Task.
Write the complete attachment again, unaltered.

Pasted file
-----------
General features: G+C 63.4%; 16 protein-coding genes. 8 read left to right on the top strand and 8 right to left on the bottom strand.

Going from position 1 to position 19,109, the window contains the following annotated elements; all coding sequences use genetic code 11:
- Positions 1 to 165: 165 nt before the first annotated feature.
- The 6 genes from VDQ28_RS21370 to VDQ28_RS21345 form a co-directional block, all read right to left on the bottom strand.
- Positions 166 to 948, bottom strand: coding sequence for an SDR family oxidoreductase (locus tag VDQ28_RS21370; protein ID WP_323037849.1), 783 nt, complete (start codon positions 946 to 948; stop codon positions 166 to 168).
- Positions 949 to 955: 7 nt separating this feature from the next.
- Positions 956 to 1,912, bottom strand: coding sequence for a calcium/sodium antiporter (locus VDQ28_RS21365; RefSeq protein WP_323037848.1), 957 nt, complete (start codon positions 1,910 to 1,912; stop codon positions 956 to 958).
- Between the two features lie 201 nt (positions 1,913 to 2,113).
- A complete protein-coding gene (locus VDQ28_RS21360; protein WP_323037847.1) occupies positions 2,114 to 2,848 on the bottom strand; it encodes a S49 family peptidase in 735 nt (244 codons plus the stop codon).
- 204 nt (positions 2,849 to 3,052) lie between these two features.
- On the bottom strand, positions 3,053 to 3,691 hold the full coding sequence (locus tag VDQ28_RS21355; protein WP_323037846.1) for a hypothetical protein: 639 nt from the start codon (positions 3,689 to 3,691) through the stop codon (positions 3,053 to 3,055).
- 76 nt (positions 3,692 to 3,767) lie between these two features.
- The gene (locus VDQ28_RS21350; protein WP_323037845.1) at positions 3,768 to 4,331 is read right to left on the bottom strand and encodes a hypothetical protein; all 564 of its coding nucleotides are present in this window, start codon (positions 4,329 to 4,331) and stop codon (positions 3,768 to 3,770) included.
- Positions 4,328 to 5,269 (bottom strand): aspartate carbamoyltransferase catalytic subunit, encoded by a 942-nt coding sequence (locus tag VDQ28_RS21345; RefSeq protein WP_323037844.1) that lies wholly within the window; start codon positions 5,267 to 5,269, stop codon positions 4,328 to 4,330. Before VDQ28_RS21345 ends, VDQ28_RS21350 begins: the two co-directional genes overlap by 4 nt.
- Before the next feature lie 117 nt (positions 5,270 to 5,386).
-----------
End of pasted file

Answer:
General features: G+C 63.4%; 16 protein-coding genes. 8 read left to right on the top strand and 8 right to left on the bottom strand.

Going from position 1 to position 19,109, the window contains the following annotated elements; all coding sequences use genetic code 11:
- Positions 1 to 165: 165 nt before the first annotated feature.
- The 6 genes from VDQ28_RS21370 to VDQ28_RS21345 form a co-directional block, all read right to left on the bottom strand.
- Positions 166 to 948, bottom strand: coding sequence for an SDR family oxidoreductase (locus tag VDQ28_RS21370; protein ID WP_323037849.1), 783 nt, complete (start codon positions 946 to 948; stop codon positions 166 to 168).
- Positions 949 to 955: 7 nt separating this feature from the next.
- Positions 956 to 1,912, bottom strand: coding sequence for a calcium/sodium antiporter (locus VDQ28_RS21365; RefSeq protein WP_323037848.1), 957 nt, complete (start codon positions 1,910 to 1,912; stop codon positions 956 to 958).
- Between the two features lie 201 nt (positions 1,913 to 2,113).
- A complete protein-coding gene (locus VDQ28_RS21360; protein WP_323037847.1) occupies positions 2,114 to 2,848 on the bottom strand; it encodes a S49 family peptidase in 735 nt (244 codons plus the stop codon).
- 204 nt (positions 2,849 to 3,052) lie between these two features.
- On the bottom strand, positions 3,053 to 3,691 hold the full coding sequence (locus tag VDQ28_RS21355; protein WP_323037846.1) for a hypothetical protein: 639 nt from the start codon (positions 3,689 to 3,691) through the stop codon (positions 3,053 to 3,055).
- 76 nt (positions 3,692 to 3,767) lie between these two features.
- The gene (locus VDQ28_RS21350; protein WP_323037845.1) at positions 3,768 to 4,331 is read right to left on the bottom strand and encodes a hypothetical protein; all 564 of its coding nucleotides are present in this window, start codon (positions 4,329 to 4,331) and stop codon (positions 3,768 to 3,770) included.
- Positions 4,328 to 5,269 (bottom strand): aspartate carbamoyltransferase catalytic subunit, encoded by a 942-nt coding sequence (locus tag VDQ28_RS21345; RefSeq protein WP_323037844.1) that lies wholly within the window; start codon positions 5,267 to 5,269, stop codon positions 4,328 to 4,330. Before VDQ28_RS21345 ends, VDQ28_RS21350 begins: the two co-directional genes overlap by 4 nt.
- Before the next feature lie 117 nt (positions 5,270 to 5,386).